OF NOTE: After years of silence on the issue, Microsoft is now committed to reducing its global carbon emissions by 30 percent by the year 2012. Online travel company Expedia has also launched a “Go Green, Get Green” program that pays employees $75 per month to use alternate forms of transportation to get to their Bellevue headquarters. As a result, only half of Expedia’s 1,600 Bellevue employees drives to work.

One to Watch

City of Seattle

You have to hand it to Greg Nickels & Co.-for sheer ambition, the City of Seattle ( has come up with an impressive agenda. On Earth Day, Nickels launched his Green Building Capital Initiative, which would increase energy efficiency in existing buildings by 20 percent and in the state’s energy code by 30 percent, as well as create new “green job” opportunities.

In light of the current economy, however, it remains to be seen whether any or all of these goals can be met. By the end of this year, the city says it plans to ramp up its home energy audit pilot program, provide $1.2 million in loans to homeowners for energy-saving upgrades and expedite the review process for energy-efficient projects via the “Green Q” program. Until these plans are enacted, the Emerald City will be a municipality to watch for next year.

Honor Roll

Still tops in sustainability (companies that were Green Washington winners in 2008 and are still moving forward with impressive programs.)

  • City of Bellingham
  • Stemilt Growers
  • ShoreBank Pacific
  • Sleeping Lady Mountain Retreat

Judging Panel for Green Washington 2009

  • Joan Crooks, executive director, Washington Environmental Council
  • Jim Hanna, director of environmental impact, Starbucks Coffee Co.
  • Jon Naimon, managing director, Light Green Advisors LLC
  • Gifford Pinchot III, president, Bainbridge Graduate Institute
  • Madeline Sten, former executive director, Pacific Northwest Pollution Prevention Resource Center.
  • Doug Walker, former chair, REI
  • The Washington State Department of Ecology screened all winners.

Green Washington 2009 Nominees

  • AAA Kartak Glass & Closet
  • Achilles USA Inc.
  • Alchemy Goods
  • Allied Waste
  • Allyis
  • Alpha Ecological
  • Autoworks
  • Aviation Technical Services Inc.
  • Avista
  • Ballard Brothers Seafood & Burgers
  • Bastyr University
  • Belco Forest Products Inc.
  • Bionavitas Inc.
  • BN Builders
  • Booshoot
  • Brown Bear Car Wash
  • Callison
  • Canyon Creek Cabinet Co.
  • Cascade Land Conservancy
  • Cascadia Community College
  • Cats Exclusive Veterinary Center
  • CH2MHill
  • City of Bellingham
  • City of Bremerton
  • City of Seattle
  • Climate Solutions
  • CoolMom
  • Deloitte LLP (Seattle)
  • DocuSign
  • Eden Advanced Pest Technologies
  • Engineered Compost Systems (ECS)
  • enterpriseSeattle
  • Essential Baking Co.
  • Expedia Inc.
  • The Fairmont Olympic Hotel
  • Foster Pepper
  • Fusionspark Media Inc.
  • General Biodiesel Seattle LLC
  • GGLO
  • GLY Construction Inc.
  • Gordon Trucking Inc.
  • Grays Harbor Paper
  • Greater Spokane Inc.
  • Green Benefits
  • The Green Year LLC
  • Hacker Group
  • HDR Engineering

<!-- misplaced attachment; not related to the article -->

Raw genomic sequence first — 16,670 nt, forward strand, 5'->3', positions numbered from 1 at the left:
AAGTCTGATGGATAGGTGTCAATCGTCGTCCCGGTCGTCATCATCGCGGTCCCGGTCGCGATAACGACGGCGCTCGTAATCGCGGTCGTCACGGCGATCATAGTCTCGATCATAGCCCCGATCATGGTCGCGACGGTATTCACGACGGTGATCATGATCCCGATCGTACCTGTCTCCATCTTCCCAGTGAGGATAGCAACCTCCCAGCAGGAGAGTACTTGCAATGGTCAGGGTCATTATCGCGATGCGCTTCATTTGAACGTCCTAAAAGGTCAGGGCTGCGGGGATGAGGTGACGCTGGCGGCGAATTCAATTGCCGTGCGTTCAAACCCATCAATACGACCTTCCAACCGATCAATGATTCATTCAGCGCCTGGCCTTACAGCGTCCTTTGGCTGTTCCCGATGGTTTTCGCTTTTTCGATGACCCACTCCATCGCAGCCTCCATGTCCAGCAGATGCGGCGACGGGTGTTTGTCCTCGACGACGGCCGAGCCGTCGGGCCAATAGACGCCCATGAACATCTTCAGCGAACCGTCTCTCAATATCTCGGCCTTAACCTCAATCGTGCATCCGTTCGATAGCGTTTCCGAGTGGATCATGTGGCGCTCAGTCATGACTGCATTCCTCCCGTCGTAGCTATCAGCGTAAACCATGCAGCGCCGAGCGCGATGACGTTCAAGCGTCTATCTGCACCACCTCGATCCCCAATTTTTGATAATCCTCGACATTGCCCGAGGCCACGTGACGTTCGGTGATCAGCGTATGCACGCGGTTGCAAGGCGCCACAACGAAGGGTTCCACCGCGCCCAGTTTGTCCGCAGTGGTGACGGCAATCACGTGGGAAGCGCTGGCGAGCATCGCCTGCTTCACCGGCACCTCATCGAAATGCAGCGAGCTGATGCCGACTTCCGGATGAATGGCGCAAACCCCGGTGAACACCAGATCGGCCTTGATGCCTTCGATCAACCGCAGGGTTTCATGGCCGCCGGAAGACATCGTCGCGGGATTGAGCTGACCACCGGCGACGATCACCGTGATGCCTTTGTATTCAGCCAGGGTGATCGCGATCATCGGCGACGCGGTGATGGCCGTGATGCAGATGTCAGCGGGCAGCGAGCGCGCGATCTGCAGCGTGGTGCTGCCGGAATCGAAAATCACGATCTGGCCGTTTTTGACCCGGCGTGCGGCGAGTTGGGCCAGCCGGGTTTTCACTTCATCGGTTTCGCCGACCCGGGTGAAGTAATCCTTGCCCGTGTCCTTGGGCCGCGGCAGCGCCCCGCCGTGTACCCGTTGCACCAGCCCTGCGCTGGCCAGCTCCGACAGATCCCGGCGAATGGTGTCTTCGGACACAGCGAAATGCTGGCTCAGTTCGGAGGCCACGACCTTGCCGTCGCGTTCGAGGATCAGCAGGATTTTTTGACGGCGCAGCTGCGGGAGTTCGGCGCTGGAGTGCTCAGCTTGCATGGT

• Healing Hooves LLC
  • Hotel Monaco-Seattle
  • Hyatt at Olive 8
  • Ivar’s & Kidd Valley Restaurants
  • IVUS Energy Innovations
  • JWCS
  • Keeney’s Office Plus
  • Kenworth Truck Co.
  • King Conservation District
  • LMN Architects
  • LOTT Alliance
  • Martha Rose Construction Inc.
  • Matter Group LLC
  • McKinstry
  • Mercury Services
  • Merrriman
  • Microsoft Corp.
  • MulvannyG2 Architecture
  • Network for Business Innovation & Sustainability
  • Nickel Bros. House Moving
  • NRG
  • O’Brien and Co.
  • Optimum Energy
  • Outsource Marketing
  • Pacific Market International
  • Pagliacci Pizza
  • Paladino and Co.
  • Paneltech International LLC
  • PCC Natural Markets
  • Perkins+Will
  • Port of Seattle
  • Premier Building Systems
  • Printing Control
  • PRR
  • Pryde+Johnson
  • Puget Sound Energy
  • RealNetworks Inc.
  • Red Cup Espresso
  • ReliOn
  • Re-Use Consulting
  • Ridolfi
  • Sabey Corp.
  • The Schuster Group
  • Seattle Aquarium
  • Seattle Art Museum
  • Seattle Children’s Hospital
  • Seattle City Light
  • Seattle Community Colleges
  • Second Use Building Materials
  • Sellen Construction
  • Sheraton Seattle Hotel
  • ShoreBank Pacific
  • Skamania Lodge
  • Sleeping Lady Mountain Resort
  • Snohomish County Public Utility District
  • Snoqualmie Winery
  • Sound Bites Sauce & Spread Co.
  • Sound Transit
  • South Whidbey School District
  • Spencer LLC
  • Spokane County
  • Spokane County Commute Trip Reduction Office
  • State Farm Automobile Insurance Co.
  • Statements Tile
  • Stemilt Growers Inc.
  • Stoel Rives LLP
  • Stokes Lawrence PS
  • Strasser Woodenworks
  • Sustainable Business Consulting
  • Tacoma Community College
  • Talyst
  • Targeted Growth Inc.
  • Teragren Fine Bamboo Flooring, Panels & Veneer
  • tidbit bistro
  • Turner Construction
  • Totem Ocean Trailer Express Inc.
  • Twelves Unlimited
  • Unico Properties
  • University of Washington
  • US Aluminum Castings
  • UW Environmental Innovation Challenge Center
  • Virginia Mason Medical Center
  • Vu1 Corp.
  • Vulcan Real Estate
  • Washington State University
  • Waste Management of Spokane
  • Watson Furniture Group
  • Weber Marketing Group
  • Weber Shandwick
  • Weber Thompson
  • Weyerhaeuser Co.
  • Woodland Park Zoo
  • Zimmer Gunsul Frasca Architects